Hawaii football: Wyatt Tucker readies for long snapper debut

Wyatt Tucker takes over at long snapper for the graduated Noah Borden. / Photo by Craig T. Kojima, Star-Advertiser

Wyatt Tucker occasionally misses playing in the trenches.

Then he remembers what got him here.

“All my best friends played O-line (at Chino Hills High). Everyone on there was my group of friends,” said Tucker, Hawaii’s successor to four-year veteran Noah Borden at long snapper. “But I was the smallest out of all of them by four inches. … I played center so I was right in the middle. We came in like a “V.” I knew I was going to be undersized after that no matter where I went, because that was only high school. Long snapping was my ticket out of there.”

Tucker is a squat 5 feet 10 and 205 pounds. He redshirted last season upon transferring from Division III Whittier (Calif.) College, where he appeared in four games as a true freshman.

Now he’s got three years to play three seasons at the Division I level. This fall was actually his first camp at UH; he joined following that last year.

He and Australian specialists Stan Gaudion and Ryan Meskell (“I’m a minority out here,” he quipped) usually conduct their own practice drills on the side when they’re not required for full team activities. Of course, the linemen are not far away.


“Sometimes, you miss being down (in the trenches),” Tucker said. “Specialists are considered not real football players, that kind of thing. But when you take on a specialist mind-set and you know that your role is just as important as everyone else’s, you start to kind of love what you do out here. You get to sit back and watch everything form, and then you also get to do your own thing. So that’s the nice part about it.”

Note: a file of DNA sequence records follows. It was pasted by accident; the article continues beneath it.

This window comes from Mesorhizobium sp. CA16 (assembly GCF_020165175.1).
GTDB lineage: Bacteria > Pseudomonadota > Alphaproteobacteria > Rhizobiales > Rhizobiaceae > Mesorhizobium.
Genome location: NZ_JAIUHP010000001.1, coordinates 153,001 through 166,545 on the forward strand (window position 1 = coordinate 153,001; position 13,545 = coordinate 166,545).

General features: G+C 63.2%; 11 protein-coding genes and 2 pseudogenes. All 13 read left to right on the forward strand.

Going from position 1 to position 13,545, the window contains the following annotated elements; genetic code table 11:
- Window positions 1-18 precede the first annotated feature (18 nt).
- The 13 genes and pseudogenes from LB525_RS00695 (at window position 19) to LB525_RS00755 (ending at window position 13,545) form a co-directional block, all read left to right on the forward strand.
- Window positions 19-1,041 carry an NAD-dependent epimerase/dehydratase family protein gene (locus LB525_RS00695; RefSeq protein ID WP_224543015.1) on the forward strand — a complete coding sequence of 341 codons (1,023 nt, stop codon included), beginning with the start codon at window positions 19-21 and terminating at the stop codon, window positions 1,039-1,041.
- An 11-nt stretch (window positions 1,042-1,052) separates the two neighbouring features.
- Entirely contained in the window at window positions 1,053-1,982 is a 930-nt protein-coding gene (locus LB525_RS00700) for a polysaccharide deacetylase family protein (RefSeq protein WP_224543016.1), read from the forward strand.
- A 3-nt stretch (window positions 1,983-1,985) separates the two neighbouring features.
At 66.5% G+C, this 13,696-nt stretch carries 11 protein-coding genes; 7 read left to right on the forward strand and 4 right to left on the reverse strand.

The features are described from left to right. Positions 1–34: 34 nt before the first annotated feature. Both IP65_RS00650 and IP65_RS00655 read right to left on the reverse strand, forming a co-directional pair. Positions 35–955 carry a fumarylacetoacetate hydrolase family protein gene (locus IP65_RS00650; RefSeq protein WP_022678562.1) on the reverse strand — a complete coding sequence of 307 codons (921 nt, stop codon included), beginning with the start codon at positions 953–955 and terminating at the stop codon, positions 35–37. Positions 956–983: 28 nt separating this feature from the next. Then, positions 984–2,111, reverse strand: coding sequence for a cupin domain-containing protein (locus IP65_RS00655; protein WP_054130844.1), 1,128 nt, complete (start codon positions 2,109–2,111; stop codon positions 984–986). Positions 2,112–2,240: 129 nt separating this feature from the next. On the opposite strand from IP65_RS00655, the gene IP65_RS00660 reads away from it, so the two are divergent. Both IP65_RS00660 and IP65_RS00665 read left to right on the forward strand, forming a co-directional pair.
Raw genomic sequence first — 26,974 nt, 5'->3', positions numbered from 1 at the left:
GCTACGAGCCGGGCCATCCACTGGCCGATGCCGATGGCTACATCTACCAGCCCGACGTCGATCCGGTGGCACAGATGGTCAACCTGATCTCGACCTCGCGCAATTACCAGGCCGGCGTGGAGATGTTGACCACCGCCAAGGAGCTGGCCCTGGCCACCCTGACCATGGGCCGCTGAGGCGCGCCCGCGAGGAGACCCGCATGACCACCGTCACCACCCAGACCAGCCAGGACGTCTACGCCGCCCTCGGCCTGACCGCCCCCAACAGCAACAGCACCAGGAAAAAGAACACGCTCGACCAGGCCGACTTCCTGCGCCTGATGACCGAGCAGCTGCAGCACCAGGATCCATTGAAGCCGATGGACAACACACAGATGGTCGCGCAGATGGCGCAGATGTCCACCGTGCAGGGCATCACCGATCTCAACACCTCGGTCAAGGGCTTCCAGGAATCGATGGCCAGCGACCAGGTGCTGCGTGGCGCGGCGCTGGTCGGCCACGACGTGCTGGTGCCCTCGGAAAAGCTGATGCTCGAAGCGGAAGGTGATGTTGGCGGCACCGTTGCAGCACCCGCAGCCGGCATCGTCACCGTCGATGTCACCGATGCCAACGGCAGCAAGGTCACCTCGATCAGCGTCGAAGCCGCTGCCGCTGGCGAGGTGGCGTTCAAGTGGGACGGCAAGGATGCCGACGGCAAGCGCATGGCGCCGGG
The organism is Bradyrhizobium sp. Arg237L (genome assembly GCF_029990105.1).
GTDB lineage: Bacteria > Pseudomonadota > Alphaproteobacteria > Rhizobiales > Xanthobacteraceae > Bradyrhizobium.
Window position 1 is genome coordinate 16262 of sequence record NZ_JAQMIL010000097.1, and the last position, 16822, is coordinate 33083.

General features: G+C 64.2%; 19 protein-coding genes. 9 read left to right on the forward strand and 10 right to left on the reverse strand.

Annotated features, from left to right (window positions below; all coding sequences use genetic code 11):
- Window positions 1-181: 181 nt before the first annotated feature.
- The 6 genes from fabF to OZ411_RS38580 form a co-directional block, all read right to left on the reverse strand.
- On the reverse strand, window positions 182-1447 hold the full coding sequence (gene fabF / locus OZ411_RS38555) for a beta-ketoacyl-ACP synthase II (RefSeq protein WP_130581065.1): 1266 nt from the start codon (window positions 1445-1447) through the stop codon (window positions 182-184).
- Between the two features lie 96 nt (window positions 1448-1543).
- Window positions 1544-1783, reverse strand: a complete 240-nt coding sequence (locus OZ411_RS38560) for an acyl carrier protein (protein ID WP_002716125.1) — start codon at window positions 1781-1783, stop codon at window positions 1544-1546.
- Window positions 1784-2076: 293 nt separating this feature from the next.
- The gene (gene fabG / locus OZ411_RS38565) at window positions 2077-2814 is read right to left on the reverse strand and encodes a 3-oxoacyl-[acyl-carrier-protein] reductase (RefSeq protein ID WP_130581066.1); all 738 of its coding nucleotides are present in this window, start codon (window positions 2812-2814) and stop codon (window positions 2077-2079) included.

Columnist Ferd Lewis wrote about Tucker carrying on UH’s legacy of excellent long snappers earlier in fall camp.

His specialist teammates were impressed by his summer work ethic preparing for the snapper job leading into fall camp, while working a regular job all the while.

“He’s such a hard worker. He hasn’t put a wrong foot yet. He’s very consistent, and as kickers and punters that’s all we can ask for,” the senior kicker Meskell told Hawaii Warrior World’s Dave Reardon.

Redshirting last season allowed Tucker to apprentice under two players ahead of him, Borden and Shawn McCarthy. Both were in their final season.

“Knowing both of them were seniors, it kind of fit the spot, that if I knew I was going to be not playing a season, I might as well get kind of read into the job,” Tucker said.


“I think I picked up a couple new form things, just tips and tricks. Just one, how to practice as a specialist. I came from a place where I, my last school, we didn’t do much. And here we grind just like everyone else. So it definitely gave me a new way to practice, kind of just a new attitude to attacking practice as well.”

The first time Hawaii lines up a kick or punt against Arizona on Saturday at Aloha Stadium, he’ll show everybody what he’s learned.

Long snapper Wyatt Tucker, second from right, earned respect from his UH teammates with his hard work in the offseason. / Photo by Stephen Tsai
Tucker ran a drill under the watch of special teams coordinator Michael Ghobrial. / Photo by Stephen Tsai

COMMENTS

  1. H-Man August 22, 2019 1:57 pm

    Yup, we always forget about the special teams guys, especially the long-snapper. Good article. Didn’t we have both a long and short snapper a couple years ago. Brodie Nakama was the short-snapper and I think Noah Borden was the long-snapper.


  2. warriorrebel August 23, 2019 2:59 am

    just remember young man your a key cog to the well oiled special teams machine. your just as important as the 0line you see training on the other side. keep you head up Go Warriors!


  3. iGrokSpock August 23, 2019 8:36 am

    Imagine living in a world where you are always looking at things upside down. A long snapper’s life.


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